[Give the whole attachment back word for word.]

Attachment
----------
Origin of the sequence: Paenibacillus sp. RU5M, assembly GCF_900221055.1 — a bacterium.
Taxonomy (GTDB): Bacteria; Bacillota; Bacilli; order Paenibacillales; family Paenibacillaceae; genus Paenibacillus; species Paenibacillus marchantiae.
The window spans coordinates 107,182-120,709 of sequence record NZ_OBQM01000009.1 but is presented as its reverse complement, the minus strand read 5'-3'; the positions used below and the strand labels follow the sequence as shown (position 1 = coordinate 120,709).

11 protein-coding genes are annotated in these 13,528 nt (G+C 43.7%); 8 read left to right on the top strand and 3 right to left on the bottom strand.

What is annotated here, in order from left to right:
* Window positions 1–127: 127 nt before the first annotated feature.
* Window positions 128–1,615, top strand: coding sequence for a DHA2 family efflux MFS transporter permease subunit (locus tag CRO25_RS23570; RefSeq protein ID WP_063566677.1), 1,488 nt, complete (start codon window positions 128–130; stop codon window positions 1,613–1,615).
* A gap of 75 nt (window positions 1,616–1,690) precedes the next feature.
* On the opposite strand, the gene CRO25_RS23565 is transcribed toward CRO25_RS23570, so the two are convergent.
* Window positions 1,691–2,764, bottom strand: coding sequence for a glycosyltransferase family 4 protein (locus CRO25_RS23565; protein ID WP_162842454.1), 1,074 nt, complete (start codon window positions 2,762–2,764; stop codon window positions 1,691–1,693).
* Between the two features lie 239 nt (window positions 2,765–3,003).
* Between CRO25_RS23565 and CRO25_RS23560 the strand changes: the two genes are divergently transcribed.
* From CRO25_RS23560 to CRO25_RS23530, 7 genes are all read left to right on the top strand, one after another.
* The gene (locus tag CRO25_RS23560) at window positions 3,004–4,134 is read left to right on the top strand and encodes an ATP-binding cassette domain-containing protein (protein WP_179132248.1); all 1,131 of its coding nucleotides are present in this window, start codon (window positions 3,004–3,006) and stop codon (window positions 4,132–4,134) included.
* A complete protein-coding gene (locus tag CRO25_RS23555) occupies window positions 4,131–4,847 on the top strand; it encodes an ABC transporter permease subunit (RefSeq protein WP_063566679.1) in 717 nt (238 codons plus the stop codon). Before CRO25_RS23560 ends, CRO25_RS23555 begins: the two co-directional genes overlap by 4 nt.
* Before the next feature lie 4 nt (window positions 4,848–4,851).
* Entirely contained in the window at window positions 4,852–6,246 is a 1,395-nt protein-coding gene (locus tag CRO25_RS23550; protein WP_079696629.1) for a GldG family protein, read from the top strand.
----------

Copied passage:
Origin of the sequence: Paenibacillus sp. RU5M, assembly GCF_900221055.1 — a bacterium.
Taxonomy (GTDB): Bacteria; Bacillota; Bacilli; order Paenibacillales; family Paenibacillaceae; genus Paenibacillus; species Paenibacillus marchantiae.
The window spans coordinates 107,182-120,709 of sequence record NZ_OBQM01000009.1 but is presented as its reverse complement, the minus strand read 5'-3'; the positions used below and the strand labels follow the sequence as shown (position 1 = coordinate 120,709).

11 protein-coding genes are annotated in these 13,528 nt (G+C 43.7%); 8 read left to right on the top strand and 3 right to left on the bottom strand.

What is annotated here, in order from left to right:
* Window positions 1–127: 127 nt before the first annotated feature.
* Window positions 128–1,615, top strand: coding sequence for a DHA2 family efflux MFS transporter permease subunit (locus tag CRO25_RS23570; RefSeq protein ID WP_063566677.1), 1,488 nt, complete (start codon window positions 128–130; stop codon window positions 1,613–1,615).
* A gap of 75 nt (window positions 1,616–1,690) precedes the next feature.
* On the opposite strand, the gene CRO25_RS23565 is transcribed toward CRO25_RS23570, so the two are convergent.
* Window positions 1,691–2,764, bottom strand: coding sequence for a glycosyltransferase family 4 protein (locus CRO25_RS23565; protein ID WP_162842454.1), 1,074 nt, complete (start codon window positions 2,762–2,764; stop codon window positions 1,691–1,693).
* Between the two features lie 239 nt (window positions 2,765–3,003).
* Between CRO25_RS23565 and CRO25_RS23560 the strand changes: the two genes are divergently transcribed.
* From CRO25_RS23560 to CRO25_RS23530, 7 genes are all read left to right on the top strand, one after another.
* The gene (locus tag CRO25_RS23560) at window positions 3,004–4,134 is read left to right on the top strand and encodes an ATP-binding cassette domain-containing protein (protein WP_179132248.1); all 1,131 of its coding nucleotides are present in this window, start codon (window positions 3,004–3,006) and stop codon (window positions 4,132–4,134) included.
* A complete protein-coding gene (locus tag CRO25_RS23555) occupies window positions 4,131–4,847 on the top strand; it encodes an ABC transporter permease subunit (RefSeq protein WP_063566679.1) in 717 nt (238 codons plus the stop codon). Before CRO25_RS23560 ends, CRO25_RS23555 begins: the two co-directional genes overlap by 4 nt.
* Before the next feature lie 4 nt (window positions 4,848–4,851).
* Entirely contained in the window at window positions 4,852–6,246 is a 1,395-nt protein-coding gene (locus tag CRO25_RS23550; protein WP_079696629.1) for a GldG family protein, read from the top strand.